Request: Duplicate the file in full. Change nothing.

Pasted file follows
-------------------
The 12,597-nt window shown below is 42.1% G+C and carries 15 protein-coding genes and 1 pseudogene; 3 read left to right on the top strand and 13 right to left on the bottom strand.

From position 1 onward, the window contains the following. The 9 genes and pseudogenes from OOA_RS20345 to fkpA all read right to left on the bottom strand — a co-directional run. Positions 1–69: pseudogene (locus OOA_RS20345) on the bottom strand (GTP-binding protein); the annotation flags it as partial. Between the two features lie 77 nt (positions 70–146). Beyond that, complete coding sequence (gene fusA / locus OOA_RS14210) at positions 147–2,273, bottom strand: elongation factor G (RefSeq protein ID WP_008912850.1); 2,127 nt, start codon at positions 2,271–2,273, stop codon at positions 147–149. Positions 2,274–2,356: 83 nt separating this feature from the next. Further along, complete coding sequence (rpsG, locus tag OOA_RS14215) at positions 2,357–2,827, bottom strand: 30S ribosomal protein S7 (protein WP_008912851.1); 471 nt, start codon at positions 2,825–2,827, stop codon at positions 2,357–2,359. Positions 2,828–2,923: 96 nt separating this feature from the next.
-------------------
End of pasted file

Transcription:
The 12,597-nt window shown below is 42.1% G+C and carries 15 protein-coding genes and 1 pseudogene; 3 read left to right on the top strand and 13 right to left on the bottom strand.

From position 1 onward, the window contains the following. The 9 genes and pseudogenes from OOA_RS20345 to fkpA all read right to left on the bottom strand — a co-directional run. Positions 1–69: pseudogene (locus OOA_RS20345) on the bottom strand (GTP-binding protein); the annotation flags it as partial. Between the two features lie 77 nt (positions 70–146). Beyond that, complete coding sequence (gene fusA / locus OOA_RS14210) at positions 147–2,273, bottom strand: elongation factor G (RefSeq protein ID WP_008912850.1); 2,127 nt, start codon at positions 2,271–2,273, stop codon at positions 147–149. Positions 2,274–2,356: 83 nt separating this feature from the next. Further along, complete coding sequence (rpsG, locus tag OOA_RS14215) at positions 2,357–2,827, bottom strand: 30S ribosomal protein S7 (protein WP_008912851.1); 471 nt, start codon at positions 2,825–2,827, stop codon at positions 2,357–2,359. Positions 2,828–2,923: 96 nt separating this feature from the next.